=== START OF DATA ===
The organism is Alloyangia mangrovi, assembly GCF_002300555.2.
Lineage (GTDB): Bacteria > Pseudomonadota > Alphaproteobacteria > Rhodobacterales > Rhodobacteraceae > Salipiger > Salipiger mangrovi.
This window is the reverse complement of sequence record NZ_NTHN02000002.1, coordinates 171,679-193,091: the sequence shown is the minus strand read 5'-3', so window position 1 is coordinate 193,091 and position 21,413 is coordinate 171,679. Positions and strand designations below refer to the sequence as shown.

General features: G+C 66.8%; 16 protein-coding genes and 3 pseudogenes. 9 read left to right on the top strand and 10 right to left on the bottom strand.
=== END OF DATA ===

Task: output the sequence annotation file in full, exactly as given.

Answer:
The organism is Alloyangia mangrovi, assembly GCF_002300555.2.
Lineage (GTDB): Bacteria > Pseudomonadota > Alphaproteobacteria > Rhodobacterales > Rhodobacteraceae > Salipiger > Salipiger mangrovi.
This window is the reverse complement of sequence record NZ_NTHN02000002.1, coordinates 171,679-193,091: the sequence shown is the minus strand read 5'-3', so window position 1 is coordinate 193,091 and position 21,413 is coordinate 171,679. Positions and strand designations below refer to the sequence as shown.

General features: G+C 66.8%; 16 protein-coding genes and 3 pseudogenes. 9 read left to right on the top strand and 10 right to left on the bottom strand.